The abandoned beach resort Varosha is a very strange place.
Where else can tourists sip cocktails beside the turquoise waters of the Mediterranean, while gazing towards a fenced-off, forbidden ghost town, where entry is illegal and could result in being shot?
I can think of nowhere else.
The resort has been off-limits to the public since 1974. It was then that a coup against the Cypriot government (backed by Greece’s ruling military junta) resulted in Turkey invading Cyprus from the north.
As the Turkish troops reached Famagusta, hundreds of thousands of Greek Cypriots were expelled and driven further south. They fled their homes, intending to return when the situation calmed down. This failed to happen of course.
With Cyprus now split between the Greek-controlled south and a Turkish-controlled north, a formal geographic divide was established.
This led to a UN buffer zone called the “Green Line” being set up. Its path is straight through the now-abandoned Varosha beach resort.
- Related Content: Inside Saint Elmo, Colorado’s Best Preserved Ghost Town
Varosha in its heyday
Before the division, Varosha was booming. Titles such as the “French Riviera of Cyprus” were thrown around, and the rich and famous were drawn by some of the best beaches in that part of the Mediterranean.
Richard Burton and Brigitte Bardot were fans. The grand, Argo Hotel on JFK Avenue was apparently one of Elizabeth Taylor’s favorite haunts.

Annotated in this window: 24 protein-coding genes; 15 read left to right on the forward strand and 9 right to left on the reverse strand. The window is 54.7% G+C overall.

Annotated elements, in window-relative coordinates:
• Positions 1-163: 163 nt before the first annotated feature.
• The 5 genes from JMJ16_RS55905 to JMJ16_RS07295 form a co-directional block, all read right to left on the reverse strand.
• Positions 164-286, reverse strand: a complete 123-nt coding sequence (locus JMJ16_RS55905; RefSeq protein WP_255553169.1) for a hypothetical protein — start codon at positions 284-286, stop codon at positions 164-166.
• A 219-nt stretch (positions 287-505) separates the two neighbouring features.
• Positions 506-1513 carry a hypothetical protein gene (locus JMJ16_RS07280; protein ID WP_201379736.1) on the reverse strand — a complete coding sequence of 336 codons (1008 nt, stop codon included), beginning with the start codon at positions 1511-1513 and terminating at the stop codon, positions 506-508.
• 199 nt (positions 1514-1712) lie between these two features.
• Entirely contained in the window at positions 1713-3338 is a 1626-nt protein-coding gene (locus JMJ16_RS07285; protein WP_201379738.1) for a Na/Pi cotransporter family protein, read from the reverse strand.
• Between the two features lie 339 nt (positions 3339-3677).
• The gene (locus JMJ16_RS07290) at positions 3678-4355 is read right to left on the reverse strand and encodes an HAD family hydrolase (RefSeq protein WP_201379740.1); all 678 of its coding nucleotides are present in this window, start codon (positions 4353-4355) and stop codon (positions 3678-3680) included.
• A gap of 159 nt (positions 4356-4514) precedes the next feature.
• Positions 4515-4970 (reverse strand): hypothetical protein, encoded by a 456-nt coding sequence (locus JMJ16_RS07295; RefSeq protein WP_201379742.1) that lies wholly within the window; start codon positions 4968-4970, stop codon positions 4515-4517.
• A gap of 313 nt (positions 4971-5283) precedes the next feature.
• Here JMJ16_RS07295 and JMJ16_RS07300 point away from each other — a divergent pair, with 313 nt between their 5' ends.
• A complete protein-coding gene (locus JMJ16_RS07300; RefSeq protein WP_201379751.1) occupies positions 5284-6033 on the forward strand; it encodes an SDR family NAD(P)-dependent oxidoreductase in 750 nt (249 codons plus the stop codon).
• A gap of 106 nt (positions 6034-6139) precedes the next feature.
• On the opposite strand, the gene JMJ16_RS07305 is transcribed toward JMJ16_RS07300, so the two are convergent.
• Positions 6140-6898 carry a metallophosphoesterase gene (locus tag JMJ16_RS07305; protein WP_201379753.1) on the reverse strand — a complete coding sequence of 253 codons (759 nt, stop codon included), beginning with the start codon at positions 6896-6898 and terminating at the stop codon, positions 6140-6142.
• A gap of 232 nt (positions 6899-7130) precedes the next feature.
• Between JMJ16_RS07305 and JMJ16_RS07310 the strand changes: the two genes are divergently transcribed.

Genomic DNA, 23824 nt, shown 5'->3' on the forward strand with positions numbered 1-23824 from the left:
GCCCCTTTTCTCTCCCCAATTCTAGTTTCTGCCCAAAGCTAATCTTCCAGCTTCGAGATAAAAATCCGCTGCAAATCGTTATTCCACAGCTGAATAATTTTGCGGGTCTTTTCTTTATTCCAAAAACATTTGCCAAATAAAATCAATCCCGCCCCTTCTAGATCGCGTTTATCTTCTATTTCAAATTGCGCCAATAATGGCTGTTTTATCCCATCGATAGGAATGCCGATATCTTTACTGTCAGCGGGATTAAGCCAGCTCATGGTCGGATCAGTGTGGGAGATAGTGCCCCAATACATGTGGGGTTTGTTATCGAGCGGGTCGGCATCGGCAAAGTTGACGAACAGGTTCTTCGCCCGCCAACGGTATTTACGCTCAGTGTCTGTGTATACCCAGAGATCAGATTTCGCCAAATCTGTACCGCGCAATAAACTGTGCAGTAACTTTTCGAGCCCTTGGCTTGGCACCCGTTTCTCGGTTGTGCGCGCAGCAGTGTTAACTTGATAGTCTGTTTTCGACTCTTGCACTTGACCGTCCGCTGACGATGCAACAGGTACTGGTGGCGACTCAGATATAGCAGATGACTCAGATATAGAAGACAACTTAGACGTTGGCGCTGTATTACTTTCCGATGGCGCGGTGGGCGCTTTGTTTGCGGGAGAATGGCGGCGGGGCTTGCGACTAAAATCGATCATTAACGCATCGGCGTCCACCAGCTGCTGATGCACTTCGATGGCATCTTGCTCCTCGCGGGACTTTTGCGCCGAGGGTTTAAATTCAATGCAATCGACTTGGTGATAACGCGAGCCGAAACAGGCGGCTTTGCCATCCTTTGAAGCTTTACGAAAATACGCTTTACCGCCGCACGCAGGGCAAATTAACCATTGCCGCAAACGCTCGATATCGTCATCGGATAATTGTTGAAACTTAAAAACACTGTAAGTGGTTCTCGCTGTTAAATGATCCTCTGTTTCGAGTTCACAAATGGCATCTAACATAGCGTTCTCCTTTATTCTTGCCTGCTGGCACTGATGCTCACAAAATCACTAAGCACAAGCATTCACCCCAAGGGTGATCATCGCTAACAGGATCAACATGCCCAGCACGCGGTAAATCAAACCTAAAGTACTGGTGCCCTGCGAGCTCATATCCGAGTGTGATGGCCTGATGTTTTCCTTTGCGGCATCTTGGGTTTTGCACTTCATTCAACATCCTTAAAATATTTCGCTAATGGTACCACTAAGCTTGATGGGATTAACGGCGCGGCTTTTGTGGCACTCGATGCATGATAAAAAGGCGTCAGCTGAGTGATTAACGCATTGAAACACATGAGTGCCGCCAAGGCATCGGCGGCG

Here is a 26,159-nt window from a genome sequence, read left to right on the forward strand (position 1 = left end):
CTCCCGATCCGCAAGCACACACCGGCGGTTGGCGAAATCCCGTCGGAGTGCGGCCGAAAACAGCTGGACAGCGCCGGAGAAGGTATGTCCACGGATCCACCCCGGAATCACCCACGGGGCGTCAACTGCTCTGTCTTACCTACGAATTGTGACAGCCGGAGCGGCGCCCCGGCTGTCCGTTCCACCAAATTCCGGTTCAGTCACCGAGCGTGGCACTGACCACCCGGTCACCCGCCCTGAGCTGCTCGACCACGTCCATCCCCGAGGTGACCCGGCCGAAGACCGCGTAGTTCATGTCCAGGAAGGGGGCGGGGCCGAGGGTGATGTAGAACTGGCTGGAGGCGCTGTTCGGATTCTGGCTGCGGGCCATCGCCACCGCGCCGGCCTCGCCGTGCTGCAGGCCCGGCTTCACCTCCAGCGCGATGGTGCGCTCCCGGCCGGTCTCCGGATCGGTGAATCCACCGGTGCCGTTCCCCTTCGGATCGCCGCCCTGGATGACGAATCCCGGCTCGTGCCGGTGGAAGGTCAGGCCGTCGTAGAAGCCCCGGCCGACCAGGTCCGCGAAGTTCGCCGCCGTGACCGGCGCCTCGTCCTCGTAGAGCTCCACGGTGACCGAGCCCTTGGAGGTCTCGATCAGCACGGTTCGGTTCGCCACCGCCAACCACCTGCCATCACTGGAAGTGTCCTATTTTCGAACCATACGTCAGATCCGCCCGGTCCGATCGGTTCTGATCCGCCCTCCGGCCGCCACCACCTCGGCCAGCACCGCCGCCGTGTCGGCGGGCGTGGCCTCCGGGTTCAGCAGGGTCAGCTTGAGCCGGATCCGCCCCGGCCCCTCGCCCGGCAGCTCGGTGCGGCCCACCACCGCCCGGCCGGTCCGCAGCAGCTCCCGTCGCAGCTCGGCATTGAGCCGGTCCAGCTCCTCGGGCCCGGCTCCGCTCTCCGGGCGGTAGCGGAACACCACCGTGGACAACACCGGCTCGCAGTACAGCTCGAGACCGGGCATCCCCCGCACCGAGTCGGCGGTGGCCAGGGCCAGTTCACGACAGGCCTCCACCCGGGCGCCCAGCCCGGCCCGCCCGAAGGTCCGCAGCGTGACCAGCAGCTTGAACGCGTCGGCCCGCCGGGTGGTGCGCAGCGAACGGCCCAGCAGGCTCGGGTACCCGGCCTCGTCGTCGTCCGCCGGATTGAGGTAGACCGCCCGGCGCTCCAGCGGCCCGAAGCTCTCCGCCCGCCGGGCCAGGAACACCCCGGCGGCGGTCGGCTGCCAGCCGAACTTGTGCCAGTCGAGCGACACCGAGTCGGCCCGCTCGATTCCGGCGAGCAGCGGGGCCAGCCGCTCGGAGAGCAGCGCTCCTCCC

Tourists came from all over the world, and the resort oozed glamorous modernity with its exotic island location, and contemporary, hi-rise accommodation.
The invading Turks put a stop to all that. A total of 39,000 residents fled and were soon replaced with gun-toting soldiers.
- Related Content: Visiting the Abandoned Town of Kayaköy, Turkey
Varosha, Famagusta Today
The entire resort has been left unmaintained for over 40 years. Those once modern buildings have decayed and are slowly collapsing.
The perimeter of Varosha is lined with high walls, barricades, and barbed wire. Signs warn those that peer across the fences that “photos and movies are forbidden.”
You have to be careful revealing any phone or photographic device near the edge of Varosha, (although people do clearly risk a covert snap). A harmless tourist selfie facing the opposite direction is enough to have a heated altercation with a soldier should they see you.
Don’t even think about crossing over into the forbidden zone. Trespassers risk being killed.
The internet does, of course, have images from within the decaying ghost town. However, those daring to venture inside rarely reveal themselves publicly, due to fear of the consequences.
Images of the Famagusta ghost town car showroom are particularly interesting. Like a time capsule, the dealership is stocked with the cars that were on sale in 1974. Some of them still have the price tag on the windows.
There are shop displays with mannequins dressed in 70s fashion and other bizarre sights of a city frozen in time.
Where is the Varosha Ghost Resort
Visiting the Ghost ResortVarosha is of course completely closed off to the public.
However, the site is so large and the perimeter easily accessible that a simple visit to Famagusta means you can walk along the streets that border the forbidden zone. There is plenty to see from the fence.
The best way to experience the Varosha ghost resort is with a guide. They will bring the history to life and will show you subtleties beyond the crumbling balconies that will stay with you, long after the trip.
Just remember to leave your phone, safely out of sight.
- Related Content: The Armero Tragedy: A Ghost Town Buried in Mud